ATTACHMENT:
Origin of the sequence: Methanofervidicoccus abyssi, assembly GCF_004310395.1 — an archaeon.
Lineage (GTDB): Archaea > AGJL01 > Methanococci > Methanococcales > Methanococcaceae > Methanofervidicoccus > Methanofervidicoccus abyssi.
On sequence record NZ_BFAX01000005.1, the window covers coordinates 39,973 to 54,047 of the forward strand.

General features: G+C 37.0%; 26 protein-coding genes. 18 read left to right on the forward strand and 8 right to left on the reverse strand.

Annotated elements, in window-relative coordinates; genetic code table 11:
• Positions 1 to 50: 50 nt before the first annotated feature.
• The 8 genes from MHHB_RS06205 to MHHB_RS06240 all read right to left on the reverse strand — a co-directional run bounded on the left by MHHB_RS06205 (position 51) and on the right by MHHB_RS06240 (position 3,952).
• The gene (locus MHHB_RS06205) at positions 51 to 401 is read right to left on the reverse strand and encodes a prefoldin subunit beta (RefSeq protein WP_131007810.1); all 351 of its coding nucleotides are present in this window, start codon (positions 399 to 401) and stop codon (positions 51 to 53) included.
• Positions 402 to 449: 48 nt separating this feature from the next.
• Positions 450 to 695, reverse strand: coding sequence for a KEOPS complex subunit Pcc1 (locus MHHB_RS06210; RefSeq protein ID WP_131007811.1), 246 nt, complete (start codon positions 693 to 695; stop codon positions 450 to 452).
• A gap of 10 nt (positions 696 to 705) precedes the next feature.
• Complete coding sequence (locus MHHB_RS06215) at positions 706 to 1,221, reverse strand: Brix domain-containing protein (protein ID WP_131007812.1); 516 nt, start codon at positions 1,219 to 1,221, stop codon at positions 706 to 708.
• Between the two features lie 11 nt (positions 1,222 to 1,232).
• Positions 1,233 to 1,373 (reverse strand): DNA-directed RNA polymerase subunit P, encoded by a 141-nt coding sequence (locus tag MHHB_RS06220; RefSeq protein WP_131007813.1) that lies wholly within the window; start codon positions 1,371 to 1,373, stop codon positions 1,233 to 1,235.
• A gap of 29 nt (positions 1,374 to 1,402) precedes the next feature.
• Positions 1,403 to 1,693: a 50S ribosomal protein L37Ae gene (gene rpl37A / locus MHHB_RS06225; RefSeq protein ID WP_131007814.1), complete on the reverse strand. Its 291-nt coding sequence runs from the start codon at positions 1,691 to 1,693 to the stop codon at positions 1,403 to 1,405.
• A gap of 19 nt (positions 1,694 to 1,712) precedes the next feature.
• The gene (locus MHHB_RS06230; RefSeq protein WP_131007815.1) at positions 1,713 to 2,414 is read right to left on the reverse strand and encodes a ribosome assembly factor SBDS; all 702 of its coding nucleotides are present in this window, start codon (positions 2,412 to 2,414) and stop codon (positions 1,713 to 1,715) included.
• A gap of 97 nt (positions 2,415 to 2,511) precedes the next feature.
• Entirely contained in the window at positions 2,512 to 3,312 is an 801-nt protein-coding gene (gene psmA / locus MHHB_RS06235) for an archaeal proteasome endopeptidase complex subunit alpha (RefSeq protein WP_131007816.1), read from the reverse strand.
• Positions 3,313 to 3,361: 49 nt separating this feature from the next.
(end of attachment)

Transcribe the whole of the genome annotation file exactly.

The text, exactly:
Origin of the sequence: Methanofervidicoccus abyssi, assembly GCF_004310395.1 — an archaeon.
Lineage (GTDB): Archaea > AGJL01 > Methanococci > Methanococcales > Methanococcaceae > Methanofervidicoccus > Methanofervidicoccus abyssi.
On sequence record NZ_BFAX01000005.1, the window covers coordinates 39,973 to 54,047 of the forward strand.

General features: G+C 37.0%; 26 protein-coding genes. 18 read left to right on the forward strand and 8 right to left on the reverse strand.

Annotated elements, in window-relative coordinates; genetic code table 11:
• Positions 1 to 50: 50 nt before the first annotated feature.
• The 8 genes from MHHB_RS06205 to MHHB_RS06240 all read right to left on the reverse strand — a co-directional run bounded on the left by MHHB_RS06205 (position 51) and on the right by MHHB_RS06240 (position 3,952).
• The gene (locus MHHB_RS06205) at positions 51 to 401 is read right to left on the reverse strand and encodes a prefoldin subunit beta (RefSeq protein WP_131007810.1); all 351 of its coding nucleotides are present in this window, start codon (positions 399 to 401) and stop codon (positions 51 to 53) included.
• Positions 402 to 449: 48 nt separating this feature from the next.
• Positions 450 to 695, reverse strand: coding sequence for a KEOPS complex subunit Pcc1 (locus MHHB_RS06210; RefSeq protein ID WP_131007811.1), 246 nt, complete (start codon positions 693 to 695; stop codon positions 450 to 452).
• A gap of 10 nt (positions 696 to 705) precedes the next feature.
• Complete coding sequence (locus MHHB_RS06215) at positions 706 to 1,221, reverse strand: Brix domain-containing protein (protein ID WP_131007812.1); 516 nt, start codon at positions 1,219 to 1,221, stop codon at positions 706 to 708.
• Between the two features lie 11 nt (positions 1,222 to 1,232).
• Positions 1,233 to 1,373 (reverse strand): DNA-directed RNA polymerase subunit P, encoded by a 141-nt coding sequence (locus tag MHHB_RS06220; RefSeq protein WP_131007813.1) that lies wholly within the window; start codon positions 1,371 to 1,373, stop codon positions 1,233 to 1,235.
• A gap of 29 nt (positions 1,374 to 1,402) precedes the next feature.
• Positions 1,403 to 1,693: a 50S ribosomal protein L37Ae gene (gene rpl37A / locus MHHB_RS06225; RefSeq protein ID WP_131007814.1), complete on the reverse strand. Its 291-nt coding sequence runs from the start codon at positions 1,691 to 1,693 to the stop codon at positions 1,403 to 1,405.
• A gap of 19 nt (positions 1,694 to 1,712) precedes the next feature.
• The gene (locus MHHB_RS06230; RefSeq protein WP_131007815.1) at positions 1,713 to 2,414 is read right to left on the reverse strand and encodes a ribosome assembly factor SBDS; all 702 of its coding nucleotides are present in this window, start codon (positions 2,412 to 2,414) and stop codon (positions 1,713 to 1,715) included.
• A gap of 97 nt (positions 2,415 to 2,511) precedes the next feature.
• Entirely contained in the window at positions 2,512 to 3,312 is an 801-nt protein-coding gene (gene psmA / locus MHHB_RS06235) for an archaeal proteasome endopeptidase complex subunit alpha (RefSeq protein WP_131007816.1), read from the reverse strand.
• Positions 3,313 to 3,361: 49 nt separating this feature from the next.